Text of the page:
As the energy and enthusiasm for “repealing and replacing” the Affordable Care Act gains momentum among congressional Republicans, it’s worth pointing out as many times as possible that Republicans do not have a replacement plan. They are not close to having a replacement plan. And they can’t even agree on the basics of what a replacement plan should look like.
This is not a new development. It has been the defining feature of the Republican health care policy discussion ever since the ACA was passed nearly seven years ago. Republican leaders in Congress have promised several times since 2010 that they were going to pull together and produce a consensus piece of health insurance legislation as an alternative to the Affordable Care Act. Every one of those promises has been broken.
For a long time that didn’t really matter because Republicans were not in a position to follow through on their threats against the ACA. But now all their broken promises are catching up to them as they find themselves on the cusp of being empowered to make good on their “repeal and replace” mantra.
Clearly sensitive to the fraught politics at play here, Senate Majority Leader Mitch McConnell wrote a Fox News op-ed to reassure people that everything will be OK when Republicans charge forward with repealing the health law without anything to put in its place. But what McConnell’s op-ed really shows is that Republicans don’t even have a coherent message on health care, let alone a policy.
Here’s how McConnell kicks off his piece:
By nearly any measure, ObamaCare has failed: It didn’t lower costs, it didn’t increase choice, middle-class families continue to lose health plans they were promised they could keep, and Americans continue to call for ObamaCare’s repeal.
They spoke loudly again this November, and about 8 out of 10 favor changing ObamaCare significantly or replacing it altogether.
We in Congress hear you, and we have already begun to act.
The Senate is currently working to pass the legislative tools to bring relief to the middle class by repealing this partisan law.
His message is clear: The Affordable Care Act has failed, and its failure has destroyed American lives and damn near ruined the country. The evidence he marshals to support is message is false: People signed up for Obamacare in droves following the election and 75 percent of the country opposes McConnell's plan to repeal Obamacare without a replacement ready. That disconnect partly explains why McConnell has pivoted to this flatly self-contradictory argument about why he and the rest of the GOP Congress are moving so quickly to repeal:
We’re acting quickly because ObamaCare is collapsing under its own weight, and things will continue to get worse otherwise. That doesn’t mean the law will end overnight. There will be a stable transition period, and once repeal is passed we will turn to replacement policies that cost less and work better than what we have now.
So, see if you can follow the logic. Obamacare is bad, and it’s so bad that it has to go immediately or it will get worse. But don’t worry: It won’t actually go way immediately. There will be a “transition” period during which somehow it won’t get worse! McConnell has to kill the law immediately because it is collapsing, but he also won’t kill it immediately because of the danger of collapse.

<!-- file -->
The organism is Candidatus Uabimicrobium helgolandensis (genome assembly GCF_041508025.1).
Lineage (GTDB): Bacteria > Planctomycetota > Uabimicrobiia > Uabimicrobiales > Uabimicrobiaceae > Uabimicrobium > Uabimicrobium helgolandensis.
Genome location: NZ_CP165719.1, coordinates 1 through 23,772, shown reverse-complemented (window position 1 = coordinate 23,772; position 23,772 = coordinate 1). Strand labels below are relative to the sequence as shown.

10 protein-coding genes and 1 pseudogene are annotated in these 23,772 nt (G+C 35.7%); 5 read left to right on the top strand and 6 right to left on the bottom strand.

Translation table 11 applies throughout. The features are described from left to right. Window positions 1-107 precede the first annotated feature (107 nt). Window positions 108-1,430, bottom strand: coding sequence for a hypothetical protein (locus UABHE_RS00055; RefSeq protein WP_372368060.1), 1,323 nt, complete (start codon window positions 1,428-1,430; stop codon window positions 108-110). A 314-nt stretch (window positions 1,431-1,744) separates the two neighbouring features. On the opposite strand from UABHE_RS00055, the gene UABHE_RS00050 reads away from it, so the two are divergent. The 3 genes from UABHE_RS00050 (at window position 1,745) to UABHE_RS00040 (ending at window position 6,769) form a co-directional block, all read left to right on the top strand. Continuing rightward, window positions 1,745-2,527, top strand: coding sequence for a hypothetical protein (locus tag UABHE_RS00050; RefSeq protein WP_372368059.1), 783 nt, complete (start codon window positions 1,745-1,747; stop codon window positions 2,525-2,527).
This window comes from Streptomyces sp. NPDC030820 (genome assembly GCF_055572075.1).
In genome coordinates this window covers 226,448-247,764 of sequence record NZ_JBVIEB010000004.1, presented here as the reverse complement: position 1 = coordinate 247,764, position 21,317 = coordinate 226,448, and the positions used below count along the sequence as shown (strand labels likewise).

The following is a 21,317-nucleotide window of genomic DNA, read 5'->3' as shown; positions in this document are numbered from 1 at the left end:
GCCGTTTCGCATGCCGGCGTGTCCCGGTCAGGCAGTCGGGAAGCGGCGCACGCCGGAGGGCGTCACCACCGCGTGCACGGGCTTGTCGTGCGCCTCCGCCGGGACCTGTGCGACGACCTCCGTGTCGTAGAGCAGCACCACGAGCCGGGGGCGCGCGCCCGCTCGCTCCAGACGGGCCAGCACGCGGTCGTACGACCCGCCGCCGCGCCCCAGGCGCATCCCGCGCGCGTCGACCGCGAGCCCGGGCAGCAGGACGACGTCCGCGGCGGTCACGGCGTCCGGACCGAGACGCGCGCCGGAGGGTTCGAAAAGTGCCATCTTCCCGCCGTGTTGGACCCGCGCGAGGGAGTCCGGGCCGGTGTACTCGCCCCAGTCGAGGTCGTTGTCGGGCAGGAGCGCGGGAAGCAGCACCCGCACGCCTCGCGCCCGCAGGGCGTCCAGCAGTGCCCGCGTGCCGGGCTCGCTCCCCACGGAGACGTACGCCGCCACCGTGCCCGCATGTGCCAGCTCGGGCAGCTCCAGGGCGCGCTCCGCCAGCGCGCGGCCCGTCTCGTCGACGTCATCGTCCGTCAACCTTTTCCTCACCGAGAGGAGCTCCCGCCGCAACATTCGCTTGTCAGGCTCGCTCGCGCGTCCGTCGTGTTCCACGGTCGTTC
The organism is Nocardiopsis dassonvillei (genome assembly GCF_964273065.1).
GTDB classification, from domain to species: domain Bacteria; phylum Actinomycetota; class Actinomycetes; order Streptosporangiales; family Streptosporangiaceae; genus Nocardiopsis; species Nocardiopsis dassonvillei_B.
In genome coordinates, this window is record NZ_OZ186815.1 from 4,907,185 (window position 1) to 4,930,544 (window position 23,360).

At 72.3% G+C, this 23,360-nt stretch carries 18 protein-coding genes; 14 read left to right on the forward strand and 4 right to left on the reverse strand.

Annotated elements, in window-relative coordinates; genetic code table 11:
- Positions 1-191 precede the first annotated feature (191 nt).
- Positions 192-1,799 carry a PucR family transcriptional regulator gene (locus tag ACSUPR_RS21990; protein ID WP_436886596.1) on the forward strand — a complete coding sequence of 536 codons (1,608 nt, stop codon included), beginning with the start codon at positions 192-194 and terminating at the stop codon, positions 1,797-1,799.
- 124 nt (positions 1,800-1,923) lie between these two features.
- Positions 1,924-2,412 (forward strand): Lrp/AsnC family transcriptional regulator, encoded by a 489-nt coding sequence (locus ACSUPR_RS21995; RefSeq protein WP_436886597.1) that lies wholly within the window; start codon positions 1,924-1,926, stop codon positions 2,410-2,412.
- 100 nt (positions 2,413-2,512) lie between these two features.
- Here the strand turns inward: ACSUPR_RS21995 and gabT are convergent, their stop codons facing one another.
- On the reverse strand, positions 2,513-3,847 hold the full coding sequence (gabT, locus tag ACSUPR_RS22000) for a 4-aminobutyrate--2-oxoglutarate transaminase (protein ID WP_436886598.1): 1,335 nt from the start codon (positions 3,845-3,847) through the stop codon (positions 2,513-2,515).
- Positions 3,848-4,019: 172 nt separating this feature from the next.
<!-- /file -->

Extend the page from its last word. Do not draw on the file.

If that sounds confusing, I apologize, but believe me it’s not my fault.
That brings us to this confounding passage:
Some contend that, by fulfilling our promise to the American people, we're somehow trying to go back to the way things were before ObamaCare — which we all know is untrue (it's worth remembering that things are now worse for many than they were before ObamaCare). Some say repeal will cause insurers to flee the exchanges (which is happening already, thanks to ObamaCare) or say it will plunge ObamaCare into a death spiral (which, in case any have missed, is here already . . . and quickly approaching terminal velocity). Others will try to claim the failure of ObamaCare as a mandate for even more ObamaCare — which makes about as much sense as it sounds.
I’m completely baffled. The gentleman from Kentucky is arguing all the bad things that people say could happen if Republicans move too quickly with repeal are already happening — but also that Republicans can’t just end the law because they don’t want to go back to the pre-Obamacare status quo, even though “things are now worse for many than they were before ObamaCare.” If the Obamacare “death spiral” is “quickly approaching terminal velocity,” then why is McConnell reassuring us that the law will be left in place to achieve that “death spiral” while he and his colleagues figure out what the hell comes next?
McConnell’s chief deputy, Majority Whip John Cornyn, R-Texas, said last month that the “transition” period for Obamacare would be three years. Will the terminal-velocity death spiral not arrive before then? How will the “transition” be made “stable,” as McConnell wrote? What the hell does any of this mean?
It means that McConnell and his colleagues are trying to have it both ways by promising voters that they’re saving them by killing Obamacare immediately but also granting them a reprieve by delaying its death for the foreseeable future. It’s a message that makes no sense and is at open war with itself, and this incoherence doesn’t bode well for the Republican push to actually — someday!— create health care legislation.